NEW YORK (GenomeWeb News) – An international research team led by investigators at the University of Oslo's Natural History Museum has sequenced the mitochondrial genome of an ancient polar bear, finding new clues about polar bears' evolutionary history and relationship to brown bears.
In a paper scheduled to appear online this week in the Proceedings of the National Academy of Sciences, researchers from Norway, Iceland, and the US used Roche 454 sequencing to sequence the complete mitochondrial genome from 110,000- and 130,000-years old polar bear remains found in Norway several years ago.
The findings suggest the ancient polar bear lived right around the time that the lineage leading to modern polar bears divergence from the lineage of a closely related group of brown bears — called the ABC brown bears — found on Alaska's Admiralty, Baranof and Chichagof Islands.
"It's basically a transitional link between brown bears and polar bears," co-lead author Charlotte Lindqvist, an evolutionary biology researcher at the University of Buffalo who performed some of the work as a post-doctoral researcher at the University of Oslo Natural History Museum, told GenomeWeb Daily News. "It truly is between at least brown bears from the ABC islands and polar bears."
Lindqvist and her co-workers isolated DNA from ancient polar bear remains found at the Poolepynten site in western Norway's Svalbard Archipelago in 2004. The jawbone and canine tooth found at that site represent a rare find, partly because of polar bears' sea ice environment.
"Because polar bears live on the ice, their dead remains fall to the bottom of the ocean or get scavenged," senior author Øystein Wiig, a polar bear expert at the University of Oslo Natural History Museum, said in a statement. "They don't get deposited in the sediments like other mammals."
The researchers first isolated DNA from the jawbone sample and verified that the remains came from a polar bear using PCR analysis. Collaborators at Pennsylvania State University's Center for Comparative Genomics and Bioinformatics then sequenced the mt genome using the Roche 454 Life Sciences GS FLX platform.
Overall, the team noted, the polar bear DNA was well preserved. And some 40 percent of the 77 million base pairs of sequence generated corresponded to polar bear DNA. Meanwhile, almost 55 percent of the sequences appear to be bacterial and about 4.5 percent represent human sequences. The remaining DNA sequences came from archaea or other organisms.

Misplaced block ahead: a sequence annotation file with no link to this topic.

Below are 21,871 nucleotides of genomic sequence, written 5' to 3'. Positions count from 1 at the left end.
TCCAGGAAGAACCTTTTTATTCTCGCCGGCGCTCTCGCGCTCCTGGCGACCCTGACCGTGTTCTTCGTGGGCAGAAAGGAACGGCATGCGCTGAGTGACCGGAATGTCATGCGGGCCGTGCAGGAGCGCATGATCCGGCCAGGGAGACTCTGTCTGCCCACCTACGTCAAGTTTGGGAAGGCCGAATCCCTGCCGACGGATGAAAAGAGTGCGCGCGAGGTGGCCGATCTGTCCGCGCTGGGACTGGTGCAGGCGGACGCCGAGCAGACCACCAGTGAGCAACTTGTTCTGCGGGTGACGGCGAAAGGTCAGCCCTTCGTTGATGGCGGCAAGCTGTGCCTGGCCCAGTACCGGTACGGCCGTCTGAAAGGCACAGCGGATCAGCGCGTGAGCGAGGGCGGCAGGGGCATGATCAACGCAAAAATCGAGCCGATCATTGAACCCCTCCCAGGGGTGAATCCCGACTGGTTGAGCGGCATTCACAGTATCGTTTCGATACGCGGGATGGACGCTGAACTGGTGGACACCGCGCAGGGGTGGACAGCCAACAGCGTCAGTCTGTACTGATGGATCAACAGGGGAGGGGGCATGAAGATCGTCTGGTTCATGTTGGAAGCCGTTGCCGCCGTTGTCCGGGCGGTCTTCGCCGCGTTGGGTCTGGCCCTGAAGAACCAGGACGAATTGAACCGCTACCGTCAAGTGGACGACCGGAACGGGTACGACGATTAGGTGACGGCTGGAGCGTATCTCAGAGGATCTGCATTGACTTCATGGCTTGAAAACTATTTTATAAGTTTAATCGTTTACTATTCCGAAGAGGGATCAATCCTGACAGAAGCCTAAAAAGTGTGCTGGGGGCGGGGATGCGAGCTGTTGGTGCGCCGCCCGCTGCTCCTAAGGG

"It is believed that due to their constant low temperatures, glacial ice, and permafrost environments provide ideal conditions for long-term survival of DNA molecules," the team wrote, "and indeed, some of the oldest authenticated DNA results have been reported from ice and permafrost cores."
The researchers aligned the ancient sequences to the polar bear mt reference genome, generating an average of 14 times coverage for the ancient polar bear mt genome.
They also sequenced six mitochondrial genomes from contemporary polar and brown bears — two Alaskan polar bears, three brown bears from the related ABC brown bear population, and one brown bear from Alaska's Kodiak Island.
When they compared all seven mt genomes to published mt genomes, including those of cave bear, sloth bear, and Asian and American black bears, the team found that the ancient cave bear lies at or near the point at which the ancestors of polar bears and ABC brown bears diverged roughly 152,000 to 190,000 years ago.
"[B]oth cladistically and anagenetically, this ancient specimen existed very close to the most recent common ancestor of polar bears and brown bears," the researchers explained.
The results also hint at the mean age of polar bears overall, which the team pegs at around 134,000 years old. That suggests polar bears survived past environmental changes — namely an interglacial warming period. The most recent divergences in the so-called "crown group" of modern polar bears, meanwhile, seem to have occurred within the past 45,00 years or so.
"Certainly [polar bears] have experienced climate changes and they have survived through a warming period in the past," Lindqvist said. Still, she cautioned, it's unclear what this means for current polar bears' chances of adapting to climate change or other alterations to their environment.
"Polar bears have evolved into a very specialized species," Lindqvist explained, noting that this specialization is reflected in everything from polar bears' diet and environment to their appearance and morphology. "It seems likely that changes in the current environment would certainly have implications for polar bears."
When the team used carbon and nitrogen stable isotope experiments to look at the ancient polar bear's diet, they found evidence suggesting it resembled that of modern polar bears — at the top of the Arctic marine food chain.
The researchers plan to sequence the ancient polar bear's nuclear genome once a modern polar bear genome is available to use as a reference, Lindqvist said. "Since the DNA is so remarkably well preserved, it should be possible to sequence at least a large potion of the nuclear genome."
So far they haven't settled on a sequencing technology for that project, she added, since new advances are coming out so frequently.
Last spring, researchers from BGI-Shenzhen announced that they plan to sequence the modern day polar bear nuclear genome.